As predicted, the Buffett Rule met its swift demise on the Senate floor on Monday. To no one’s surprise, Senate Republicans blocked this particular proposal with ease. However, tax policy remains a major talking point on the presidential campaign trail, as the Buffett Rule responds to a far more fundamental problem in the U.S. than tax equality.
We may as well accept that it is extremely unlikely that CEOs will ever pay the same amount in taxes as their secretaries. There will always be those billionaires that donate to charity and create jobs and, hopefully, advance general welfare enough so that greater equality can flourish. The bigger, more fundamental problem that the Buffett Plan tried and failed to solve is that we, as a country, are out of money. We forget too easily that we are on a spending spree is unsustainable. Raising taxes was an attempt to increase government revenue and decrease debt. However, the debate surrounding it focused on “class warfare” and matters of social inequality.
The fact is that the Buffett Rule would have raised an estimated $47 billion over the next 10 years for the federal government. The way in which this proposal was so cavalierly shut down is very enlightening as to the way many view our nation’s current $15.7 trillion debt. To simply wave off $47 billion because it is too controversial suggests that our priorities are severely out of whack.
What is disturbing is not that the Buffet Rule failed but rather that the debate surrounding it barely took into consideration its role in potential debt reduction. Instead, a revenue strategy became a social issue and public perspective became so warped that we not only allowed, but expected our government to scoff at $47 billion. Perhaps, the Buffett Rule still should not have passed, but it should have failed with more public discourse about the fact that the government would not acquire a desperately needed large sum of money. There is something awry in a society that can discuss symbolic social implications ad nauseum and almost completely ignore concrete financial data.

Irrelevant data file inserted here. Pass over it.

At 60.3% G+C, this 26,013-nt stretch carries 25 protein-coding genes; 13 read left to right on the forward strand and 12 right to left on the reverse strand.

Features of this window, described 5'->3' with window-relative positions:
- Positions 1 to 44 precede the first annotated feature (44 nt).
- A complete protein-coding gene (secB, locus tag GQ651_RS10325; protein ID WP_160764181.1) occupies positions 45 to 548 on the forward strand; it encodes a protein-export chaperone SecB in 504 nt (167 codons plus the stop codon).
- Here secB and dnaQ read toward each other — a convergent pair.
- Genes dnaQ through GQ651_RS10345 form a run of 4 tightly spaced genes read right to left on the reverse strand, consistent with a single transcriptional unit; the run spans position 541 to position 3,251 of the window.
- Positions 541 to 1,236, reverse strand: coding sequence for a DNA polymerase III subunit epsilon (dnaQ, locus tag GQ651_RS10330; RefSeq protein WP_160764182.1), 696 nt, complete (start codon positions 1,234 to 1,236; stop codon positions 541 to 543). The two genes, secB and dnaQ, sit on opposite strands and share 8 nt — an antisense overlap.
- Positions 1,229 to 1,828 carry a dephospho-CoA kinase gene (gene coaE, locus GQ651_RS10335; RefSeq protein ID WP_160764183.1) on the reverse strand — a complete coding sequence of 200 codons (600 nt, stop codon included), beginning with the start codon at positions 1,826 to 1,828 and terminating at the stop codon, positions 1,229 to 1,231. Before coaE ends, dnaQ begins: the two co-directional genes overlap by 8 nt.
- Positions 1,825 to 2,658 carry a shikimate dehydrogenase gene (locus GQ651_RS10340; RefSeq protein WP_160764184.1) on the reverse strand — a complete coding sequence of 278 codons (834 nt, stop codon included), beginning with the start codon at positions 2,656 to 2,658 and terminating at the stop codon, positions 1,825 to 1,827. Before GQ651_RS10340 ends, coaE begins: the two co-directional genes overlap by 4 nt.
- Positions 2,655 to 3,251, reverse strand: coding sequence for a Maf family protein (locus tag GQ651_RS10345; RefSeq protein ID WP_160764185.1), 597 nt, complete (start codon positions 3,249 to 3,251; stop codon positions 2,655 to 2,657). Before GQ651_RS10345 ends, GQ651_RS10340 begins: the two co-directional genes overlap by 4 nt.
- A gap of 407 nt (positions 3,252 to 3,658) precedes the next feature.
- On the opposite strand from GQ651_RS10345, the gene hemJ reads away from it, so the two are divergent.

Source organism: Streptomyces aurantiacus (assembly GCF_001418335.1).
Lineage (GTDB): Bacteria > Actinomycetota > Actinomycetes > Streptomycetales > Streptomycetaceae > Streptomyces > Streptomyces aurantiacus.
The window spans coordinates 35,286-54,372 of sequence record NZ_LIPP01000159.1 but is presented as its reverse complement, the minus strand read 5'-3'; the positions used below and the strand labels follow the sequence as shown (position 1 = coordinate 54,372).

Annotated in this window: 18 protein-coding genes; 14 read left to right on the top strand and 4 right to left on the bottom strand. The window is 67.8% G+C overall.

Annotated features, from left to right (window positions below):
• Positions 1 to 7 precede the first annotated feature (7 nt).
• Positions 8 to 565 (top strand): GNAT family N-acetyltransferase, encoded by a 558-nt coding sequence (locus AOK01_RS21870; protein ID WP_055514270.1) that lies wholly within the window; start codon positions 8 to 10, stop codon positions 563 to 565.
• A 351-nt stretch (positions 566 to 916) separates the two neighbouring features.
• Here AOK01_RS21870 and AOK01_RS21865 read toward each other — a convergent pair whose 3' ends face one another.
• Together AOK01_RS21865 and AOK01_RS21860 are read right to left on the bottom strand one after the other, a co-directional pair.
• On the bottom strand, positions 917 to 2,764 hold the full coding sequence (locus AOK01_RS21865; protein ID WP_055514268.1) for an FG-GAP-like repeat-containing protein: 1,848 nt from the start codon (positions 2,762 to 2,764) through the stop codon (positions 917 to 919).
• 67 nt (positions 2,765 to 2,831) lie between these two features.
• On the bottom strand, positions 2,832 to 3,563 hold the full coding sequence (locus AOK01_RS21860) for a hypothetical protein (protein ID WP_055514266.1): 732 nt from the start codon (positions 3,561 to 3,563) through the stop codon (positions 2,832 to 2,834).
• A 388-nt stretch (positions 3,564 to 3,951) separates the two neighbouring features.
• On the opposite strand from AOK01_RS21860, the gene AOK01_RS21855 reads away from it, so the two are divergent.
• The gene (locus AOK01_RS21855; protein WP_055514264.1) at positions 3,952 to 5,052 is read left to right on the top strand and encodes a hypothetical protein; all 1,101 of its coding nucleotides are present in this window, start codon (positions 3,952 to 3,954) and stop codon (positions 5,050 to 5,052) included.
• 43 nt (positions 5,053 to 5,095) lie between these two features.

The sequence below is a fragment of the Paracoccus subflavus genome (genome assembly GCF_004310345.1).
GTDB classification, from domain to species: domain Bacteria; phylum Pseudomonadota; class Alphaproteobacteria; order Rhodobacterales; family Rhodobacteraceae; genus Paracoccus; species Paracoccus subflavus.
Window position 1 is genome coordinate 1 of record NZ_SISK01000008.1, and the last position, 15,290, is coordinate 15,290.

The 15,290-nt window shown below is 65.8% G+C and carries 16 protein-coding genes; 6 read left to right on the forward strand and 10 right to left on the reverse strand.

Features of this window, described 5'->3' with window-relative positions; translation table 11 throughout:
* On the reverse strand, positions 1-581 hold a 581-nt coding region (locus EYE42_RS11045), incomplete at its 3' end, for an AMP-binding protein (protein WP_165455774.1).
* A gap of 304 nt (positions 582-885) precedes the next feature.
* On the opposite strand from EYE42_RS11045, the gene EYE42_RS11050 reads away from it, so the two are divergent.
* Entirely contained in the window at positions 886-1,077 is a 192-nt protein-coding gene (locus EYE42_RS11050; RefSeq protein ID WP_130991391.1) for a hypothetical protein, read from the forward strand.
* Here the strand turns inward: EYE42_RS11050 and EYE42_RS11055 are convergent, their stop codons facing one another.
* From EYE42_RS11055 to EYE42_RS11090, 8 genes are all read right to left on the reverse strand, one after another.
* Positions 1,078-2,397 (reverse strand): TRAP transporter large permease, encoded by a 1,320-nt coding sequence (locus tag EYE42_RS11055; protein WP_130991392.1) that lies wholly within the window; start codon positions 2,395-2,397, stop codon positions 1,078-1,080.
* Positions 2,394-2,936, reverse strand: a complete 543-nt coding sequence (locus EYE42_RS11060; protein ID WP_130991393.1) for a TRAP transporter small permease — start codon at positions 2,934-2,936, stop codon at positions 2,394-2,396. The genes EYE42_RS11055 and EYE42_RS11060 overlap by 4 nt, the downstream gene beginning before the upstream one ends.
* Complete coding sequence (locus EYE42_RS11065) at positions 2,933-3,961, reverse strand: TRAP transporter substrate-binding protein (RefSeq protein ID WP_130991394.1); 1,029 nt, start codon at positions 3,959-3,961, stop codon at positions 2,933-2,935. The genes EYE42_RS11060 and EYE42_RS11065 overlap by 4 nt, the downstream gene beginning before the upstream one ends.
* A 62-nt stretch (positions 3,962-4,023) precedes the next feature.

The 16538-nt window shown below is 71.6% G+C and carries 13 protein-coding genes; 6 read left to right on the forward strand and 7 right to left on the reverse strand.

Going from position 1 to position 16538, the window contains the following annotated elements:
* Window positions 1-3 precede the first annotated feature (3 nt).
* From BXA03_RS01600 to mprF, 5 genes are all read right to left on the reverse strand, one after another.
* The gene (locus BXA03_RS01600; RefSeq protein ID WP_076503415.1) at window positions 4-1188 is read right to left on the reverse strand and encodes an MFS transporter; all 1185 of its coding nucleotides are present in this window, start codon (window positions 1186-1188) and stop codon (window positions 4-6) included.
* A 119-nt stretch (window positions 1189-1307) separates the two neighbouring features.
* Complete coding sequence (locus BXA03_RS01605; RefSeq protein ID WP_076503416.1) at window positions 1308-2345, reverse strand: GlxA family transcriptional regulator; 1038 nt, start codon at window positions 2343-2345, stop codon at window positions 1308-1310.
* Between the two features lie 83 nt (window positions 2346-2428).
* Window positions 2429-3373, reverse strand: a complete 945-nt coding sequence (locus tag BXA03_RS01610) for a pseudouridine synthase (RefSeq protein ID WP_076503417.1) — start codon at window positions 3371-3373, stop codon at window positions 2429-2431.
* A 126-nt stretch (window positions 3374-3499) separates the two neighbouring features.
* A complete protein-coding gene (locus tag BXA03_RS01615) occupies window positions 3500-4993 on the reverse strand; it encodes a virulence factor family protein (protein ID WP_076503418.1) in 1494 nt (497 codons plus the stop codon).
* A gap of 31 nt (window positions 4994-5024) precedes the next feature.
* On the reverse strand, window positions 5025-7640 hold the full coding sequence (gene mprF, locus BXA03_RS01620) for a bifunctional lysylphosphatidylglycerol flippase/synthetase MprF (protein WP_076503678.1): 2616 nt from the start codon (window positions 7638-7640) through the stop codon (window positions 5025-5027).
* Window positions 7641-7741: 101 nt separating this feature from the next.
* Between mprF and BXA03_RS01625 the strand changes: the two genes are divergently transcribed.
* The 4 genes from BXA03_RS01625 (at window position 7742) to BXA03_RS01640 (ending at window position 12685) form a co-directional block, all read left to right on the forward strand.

This is not to suggest that we should be raising revenue or cutting spending willy-nilly with no concern for sound economic planning. It is also not to say that our debt is more important than social justice. Instead, this suggests that we are far too ready to criticize strategies to alleviate debt. We cannot have our cake and eat it too in this country anymore. It is impossible to maintain our defense budget with taxes as low as they are for the top two brackets. There most likely will not be a perfect solution to reduce debt where a certain group does not feel cheated or unfairly burdened, as the 1% did by the Buffett Rule. If we do not want to raise taxes, or cut military spending, or reduce welfare programs like social security, then we must accept that our country will be bankrupt one day. There is hope that the Bush tax cuts will be allowed to expire if the President wins a second term. However, if this does not come to pass, the only possible way to decrease debt will be to quit spending more than we earn. This is sound financial advice for individuals, why not for the government as well?
There has been progress. The 2013 Defense Budget is projected to include some reductions. This will undoubtedly not be without debate. Hopefully, this debate will center on whether or not this is a good strategy for debt reduction instead of whether or not cutting defense spending is “unpatriotic.”